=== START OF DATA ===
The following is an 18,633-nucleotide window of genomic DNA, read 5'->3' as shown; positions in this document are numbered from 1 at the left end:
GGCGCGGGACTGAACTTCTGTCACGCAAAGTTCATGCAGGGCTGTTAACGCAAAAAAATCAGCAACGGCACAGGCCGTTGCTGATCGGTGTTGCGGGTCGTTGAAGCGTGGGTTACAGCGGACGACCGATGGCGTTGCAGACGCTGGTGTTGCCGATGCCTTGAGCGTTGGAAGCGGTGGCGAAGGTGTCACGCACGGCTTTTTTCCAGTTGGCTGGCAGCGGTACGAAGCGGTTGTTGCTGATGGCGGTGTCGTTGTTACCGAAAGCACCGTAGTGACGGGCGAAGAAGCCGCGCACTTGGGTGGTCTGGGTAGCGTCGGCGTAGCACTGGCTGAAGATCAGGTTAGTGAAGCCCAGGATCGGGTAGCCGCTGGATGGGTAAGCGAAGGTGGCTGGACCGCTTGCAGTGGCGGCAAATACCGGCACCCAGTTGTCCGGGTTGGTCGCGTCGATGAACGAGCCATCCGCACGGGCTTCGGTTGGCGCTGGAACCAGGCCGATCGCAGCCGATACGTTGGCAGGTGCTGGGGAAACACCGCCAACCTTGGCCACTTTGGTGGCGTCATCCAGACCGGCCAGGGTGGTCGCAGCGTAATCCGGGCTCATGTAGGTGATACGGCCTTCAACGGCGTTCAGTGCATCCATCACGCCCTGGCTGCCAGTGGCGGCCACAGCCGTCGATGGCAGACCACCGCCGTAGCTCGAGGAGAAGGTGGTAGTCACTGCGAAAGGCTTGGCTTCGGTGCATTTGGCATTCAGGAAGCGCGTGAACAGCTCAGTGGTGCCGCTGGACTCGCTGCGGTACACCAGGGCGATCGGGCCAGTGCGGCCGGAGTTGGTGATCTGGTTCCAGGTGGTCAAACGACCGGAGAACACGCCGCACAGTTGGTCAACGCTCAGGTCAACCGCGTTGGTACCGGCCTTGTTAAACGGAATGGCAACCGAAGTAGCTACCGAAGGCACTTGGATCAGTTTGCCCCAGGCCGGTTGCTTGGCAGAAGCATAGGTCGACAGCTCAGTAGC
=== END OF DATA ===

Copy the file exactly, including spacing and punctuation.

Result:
The following is an 18,633-nucleotide window of genomic DNA, read 5'->3' as shown; positions in this document are numbered from 1 at the left end:
GGCGCGGGACTGAACTTCTGTCACGCAAAGTTCATGCAGGGCTGTTAACGCAAAAAAATCAGCAACGGCACAGGCCGTTGCTGATCGGTGTTGCGGGTCGTTGAAGCGTGGGTTACAGCGGACGACCGATGGCGTTGCAGACGCTGGTGTTGCCGATGCCTTGAGCGTTGGAAGCGGTGGCGAAGGTGTCACGCACGGCTTTTTTCCAGTTGGCTGGCAGCGGTACGAAGCGGTTGTTGCTGATGGCGGTGTCGTTGTTACCGAAAGCACCGTAGTGACGGGCGAAGAAGCCGCGCACTTGGGTGGTCTGGGTAGCGTCGGCGTAGCACTGGCTGAAGATCAGGTTAGTGAAGCCCAGGATCGGGTAGCCGCTGGATGGGTAAGCGAAGGTGGCTGGACCGCTTGCAGTGGCGGCAAATACCGGCACCCAGTTGTCCGGGTTGGTCGCGTCGATGAACGAGCCATCCGCACGGGCTTCGGTTGGCGCTGGAACCAGGCCGATCGCAGCCGATACGTTGGCAGGTGCTGGGGAAACACCGCCAACCTTGGCCACTTTGGTGGCGTCATCCAGACCGGCCAGGGTGGTCGCAGCGTAATCCGGGCTCATGTAGGTGATACGGCCTTCAACGGCGTTCAGTGCATCCATCACGCCCTGGCTGCCAGTGGCGGCCACAGCCGTCGATGGCAGACCACCGCCGTAGCTCGAGGAGAAGGTGGTAGTCACTGCGAAAGGCTTGGCTTCGGTGCATTTGGCATTCAGGAAGCGCGTGAACAGCTCAGTGGTGCCGCTGGACTCGCTGCGGTACACCAGGGCGATCGGGCCAGTGCGGCCGGAGTTGGTGATCTGGTTCCAGGTGGTCAAACGACCGGAGAACACGCCGCACAGTTGGTCAACGCTCAGGTCAACCGCGTTGGTACCGGCCTTGTTAAACGGAATGGCAACCGAAGTAGCTACCGAAGGCACTTGGATCAGTTTGCCCCAGGCCGGTTGCTTGGCAGAAGCATAGGTCGACAGCTCAGTAGC